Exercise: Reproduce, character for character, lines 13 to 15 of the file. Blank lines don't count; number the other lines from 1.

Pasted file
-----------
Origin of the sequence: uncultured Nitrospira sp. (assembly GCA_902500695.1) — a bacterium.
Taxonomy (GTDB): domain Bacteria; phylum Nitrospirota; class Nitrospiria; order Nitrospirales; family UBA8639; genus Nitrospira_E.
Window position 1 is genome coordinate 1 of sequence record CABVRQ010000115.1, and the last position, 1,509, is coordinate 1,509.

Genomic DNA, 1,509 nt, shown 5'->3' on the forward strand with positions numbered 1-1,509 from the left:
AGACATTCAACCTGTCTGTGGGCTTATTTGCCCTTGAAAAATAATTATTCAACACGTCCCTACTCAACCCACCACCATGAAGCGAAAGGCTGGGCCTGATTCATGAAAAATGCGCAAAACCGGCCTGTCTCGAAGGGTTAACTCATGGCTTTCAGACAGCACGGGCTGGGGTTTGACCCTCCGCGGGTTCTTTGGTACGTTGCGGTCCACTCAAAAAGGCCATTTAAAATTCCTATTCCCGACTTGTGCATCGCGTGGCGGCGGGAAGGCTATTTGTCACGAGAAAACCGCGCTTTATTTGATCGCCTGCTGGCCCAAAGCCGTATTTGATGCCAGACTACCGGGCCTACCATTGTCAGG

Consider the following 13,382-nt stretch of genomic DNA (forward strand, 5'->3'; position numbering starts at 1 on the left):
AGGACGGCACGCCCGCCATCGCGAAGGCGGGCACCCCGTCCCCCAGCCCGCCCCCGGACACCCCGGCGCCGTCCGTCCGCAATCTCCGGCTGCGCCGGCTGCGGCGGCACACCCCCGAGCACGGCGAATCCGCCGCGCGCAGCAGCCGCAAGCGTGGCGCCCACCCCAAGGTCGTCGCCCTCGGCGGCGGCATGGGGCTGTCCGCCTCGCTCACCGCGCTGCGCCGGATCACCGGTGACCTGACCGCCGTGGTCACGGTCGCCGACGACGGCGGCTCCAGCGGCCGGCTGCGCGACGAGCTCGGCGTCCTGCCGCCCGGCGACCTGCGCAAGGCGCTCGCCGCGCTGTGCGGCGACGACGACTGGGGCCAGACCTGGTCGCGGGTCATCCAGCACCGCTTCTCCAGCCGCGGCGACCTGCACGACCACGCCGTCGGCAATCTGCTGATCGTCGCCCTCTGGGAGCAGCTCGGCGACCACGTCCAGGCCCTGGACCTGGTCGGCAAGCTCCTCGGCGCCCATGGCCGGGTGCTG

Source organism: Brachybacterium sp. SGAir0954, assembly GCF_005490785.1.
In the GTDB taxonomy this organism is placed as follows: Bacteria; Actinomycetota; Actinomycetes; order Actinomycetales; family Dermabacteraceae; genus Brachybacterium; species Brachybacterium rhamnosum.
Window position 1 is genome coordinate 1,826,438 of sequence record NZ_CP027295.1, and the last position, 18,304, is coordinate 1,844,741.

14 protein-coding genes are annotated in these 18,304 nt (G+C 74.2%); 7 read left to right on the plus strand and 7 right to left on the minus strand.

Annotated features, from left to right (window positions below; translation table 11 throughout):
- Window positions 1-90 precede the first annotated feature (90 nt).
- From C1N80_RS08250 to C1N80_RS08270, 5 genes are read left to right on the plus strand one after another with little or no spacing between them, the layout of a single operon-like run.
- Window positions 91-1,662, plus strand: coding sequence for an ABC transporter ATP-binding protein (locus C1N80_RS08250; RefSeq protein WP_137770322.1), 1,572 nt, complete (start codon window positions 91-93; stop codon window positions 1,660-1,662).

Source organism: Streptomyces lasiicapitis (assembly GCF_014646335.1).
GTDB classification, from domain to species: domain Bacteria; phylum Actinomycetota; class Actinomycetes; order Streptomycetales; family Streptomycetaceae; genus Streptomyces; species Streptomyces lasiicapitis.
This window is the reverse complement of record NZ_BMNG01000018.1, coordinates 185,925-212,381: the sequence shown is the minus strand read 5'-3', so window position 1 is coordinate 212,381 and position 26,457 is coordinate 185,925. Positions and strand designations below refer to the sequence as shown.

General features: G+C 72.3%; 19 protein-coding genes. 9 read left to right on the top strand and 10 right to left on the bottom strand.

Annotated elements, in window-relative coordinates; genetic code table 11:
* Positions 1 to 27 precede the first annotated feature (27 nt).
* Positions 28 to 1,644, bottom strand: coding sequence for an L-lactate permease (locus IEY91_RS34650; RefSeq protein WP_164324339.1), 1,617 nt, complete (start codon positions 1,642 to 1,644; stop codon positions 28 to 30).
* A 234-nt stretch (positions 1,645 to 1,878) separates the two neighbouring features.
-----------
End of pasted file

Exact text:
- Window positions 1-90 precede the first annotated feature (90 nt).
- From C1N80_RS08250 to C1N80_RS08270, 5 genes are read left to right on the plus strand one after another with little or no spacing between them, the layout of a single operon-like run.
- Window positions 91-1,662, plus strand: coding sequence for an ABC transporter ATP-binding protein (locus C1N80_RS08250; RefSeq protein WP_137770322.1), 1,572 nt, complete (start codon window positions 91-93; stop codon window positions 1,660-1,662).